Trump’s predicament — a one-term president ousted convincingly during a period of national hardship — is not unprecedented. President George H.W. Bush lost under similar conditions, to Bill Clinton in 1992, the last time a Democrat took Georgia.
Bush’s speech, conceding to Clinton, was short, bittersweet, and a model of patriotism Trump could never muster. “America must always come first,” Bush said. “The people have spoken, and we respect the majesty of the democratic system.”
Bush encouraged Americans to unite behind the winner. “I ask that we stand behind our new president,” Bush said. “And regardless of our differences, all Americans share the same purpose: to make this, the world’s greatest nation, more safe and more secure, and to guarantee every American a shot at the American dream.” He singled out young people, exhorting them not to “be deterred, kept away from public service, by the smoke and fire of a campaign year or the ugliness of politics.”
The speech — delivered a generation ago — is a reminder of the way the peaceful transition of power is meant to function, and the degree to which Trump has bankrupted the norms of our nation.
Watch the full speech here:
Read a lightly condensed transcript here:
Well, here’s the way I see it. Here’s the way we see it and the country should see it — that the people have spoken, and we respect the majesty of the democratic system. I just called Governor Clinton over in Little Rock and offered my congratulations. He did run a strong campaign. I wish him well in the White House.
And I want the country to know that our entire administration will work closely with his team to ensure the smooth transition of power. There is important work to be done, and America must always come first, so we will get behind this new president and wish him well.
And to all who voted for us, voted for me, here, especially here, but all across the country, thank you for your support. And we have fought the good fight and we’ve kept the faith, and I believe I have upheld the honor of the presidency of the United States.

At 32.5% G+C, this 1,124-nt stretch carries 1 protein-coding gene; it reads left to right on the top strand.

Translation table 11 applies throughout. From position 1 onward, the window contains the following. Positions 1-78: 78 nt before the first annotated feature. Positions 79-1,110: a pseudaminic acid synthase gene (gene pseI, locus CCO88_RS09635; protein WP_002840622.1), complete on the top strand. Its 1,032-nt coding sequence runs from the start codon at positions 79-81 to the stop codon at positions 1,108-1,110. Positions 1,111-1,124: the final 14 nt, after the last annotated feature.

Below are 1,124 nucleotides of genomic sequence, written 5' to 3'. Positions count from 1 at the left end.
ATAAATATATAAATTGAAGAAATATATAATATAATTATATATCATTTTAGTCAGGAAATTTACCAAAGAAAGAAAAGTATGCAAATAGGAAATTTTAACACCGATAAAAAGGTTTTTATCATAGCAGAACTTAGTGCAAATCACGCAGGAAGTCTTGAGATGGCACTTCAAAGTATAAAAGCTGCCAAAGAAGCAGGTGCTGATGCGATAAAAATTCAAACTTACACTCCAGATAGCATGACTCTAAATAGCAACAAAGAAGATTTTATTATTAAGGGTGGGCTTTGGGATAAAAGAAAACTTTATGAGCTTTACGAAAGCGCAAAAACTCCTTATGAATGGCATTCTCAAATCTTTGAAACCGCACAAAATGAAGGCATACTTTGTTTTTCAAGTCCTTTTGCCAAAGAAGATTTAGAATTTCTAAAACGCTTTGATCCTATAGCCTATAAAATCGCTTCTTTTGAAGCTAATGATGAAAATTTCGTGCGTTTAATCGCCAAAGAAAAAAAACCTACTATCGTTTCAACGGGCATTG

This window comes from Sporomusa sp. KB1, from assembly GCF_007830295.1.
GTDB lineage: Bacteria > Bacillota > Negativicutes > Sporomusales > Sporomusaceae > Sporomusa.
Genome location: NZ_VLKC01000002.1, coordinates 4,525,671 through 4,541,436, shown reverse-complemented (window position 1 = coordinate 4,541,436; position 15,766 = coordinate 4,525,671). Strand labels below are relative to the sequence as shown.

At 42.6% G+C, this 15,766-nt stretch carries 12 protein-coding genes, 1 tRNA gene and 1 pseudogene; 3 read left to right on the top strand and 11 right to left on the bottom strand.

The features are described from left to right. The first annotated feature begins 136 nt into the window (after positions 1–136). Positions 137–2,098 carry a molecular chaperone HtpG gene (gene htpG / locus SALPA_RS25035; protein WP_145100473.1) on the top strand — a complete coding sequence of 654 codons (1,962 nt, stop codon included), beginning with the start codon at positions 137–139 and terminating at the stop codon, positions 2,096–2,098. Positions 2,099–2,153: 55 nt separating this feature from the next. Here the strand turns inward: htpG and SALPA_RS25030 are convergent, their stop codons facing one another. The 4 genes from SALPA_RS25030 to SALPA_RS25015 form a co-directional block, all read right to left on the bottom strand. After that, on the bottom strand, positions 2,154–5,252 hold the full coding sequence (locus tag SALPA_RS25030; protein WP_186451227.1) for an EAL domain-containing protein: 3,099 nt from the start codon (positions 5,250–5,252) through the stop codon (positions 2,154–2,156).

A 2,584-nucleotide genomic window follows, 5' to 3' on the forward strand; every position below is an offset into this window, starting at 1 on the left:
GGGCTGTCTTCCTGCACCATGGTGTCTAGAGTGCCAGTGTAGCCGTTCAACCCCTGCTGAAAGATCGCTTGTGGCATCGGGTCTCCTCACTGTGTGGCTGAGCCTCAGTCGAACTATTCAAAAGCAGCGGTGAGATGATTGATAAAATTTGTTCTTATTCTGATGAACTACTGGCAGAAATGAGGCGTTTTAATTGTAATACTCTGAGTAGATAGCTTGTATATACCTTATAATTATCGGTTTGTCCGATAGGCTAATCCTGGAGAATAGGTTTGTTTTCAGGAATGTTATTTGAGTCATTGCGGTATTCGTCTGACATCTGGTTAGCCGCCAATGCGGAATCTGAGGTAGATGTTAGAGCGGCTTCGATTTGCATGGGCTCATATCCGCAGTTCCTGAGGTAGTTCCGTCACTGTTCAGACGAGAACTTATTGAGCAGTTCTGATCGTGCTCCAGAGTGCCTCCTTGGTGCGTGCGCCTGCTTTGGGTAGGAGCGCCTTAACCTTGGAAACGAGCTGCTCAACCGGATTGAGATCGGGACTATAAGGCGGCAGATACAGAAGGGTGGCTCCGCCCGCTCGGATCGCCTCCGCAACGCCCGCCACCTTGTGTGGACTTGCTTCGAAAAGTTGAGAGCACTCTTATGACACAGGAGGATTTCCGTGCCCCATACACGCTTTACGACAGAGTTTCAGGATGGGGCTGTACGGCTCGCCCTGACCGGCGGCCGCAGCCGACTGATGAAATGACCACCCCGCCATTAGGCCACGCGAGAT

Now I ask that we stand behind our new president and regardless of our differences, all Americans share the same purpose: To make this, the world’s greatest nation, more safe and more secure and to guarantee every American a shot at the American dream.
And I would like to thank so many of you who have worked beside me to improve America and to literally change the world…. But tonight is really not a night for speeches, but I want to share a special message with the young people of America. I remain absolutely convinced that we are a rising nation. We have been in an extraordinarily difficult period, but do not be deterred, kept away from public service, by the smoke and fire of a campaign year or the ugliness of politics.
As for me, I’m going to serve and try to find ways to help people. But I plan to get very active in the grandchild business. And in finding ways to help others. But I urge you, the young people of this country, to participate in the political process. It needs your idealism. It needs your drive. It needs your conviction.
And again, my thanks, my congratulations to Governor Clinton, to his running mate, Senator Gore, and my special thanks to each and everyone of you, many of you who have been my side at every single political battle. May God bless — May God bless the United States of America. Thank you very, very much. Thank you so much.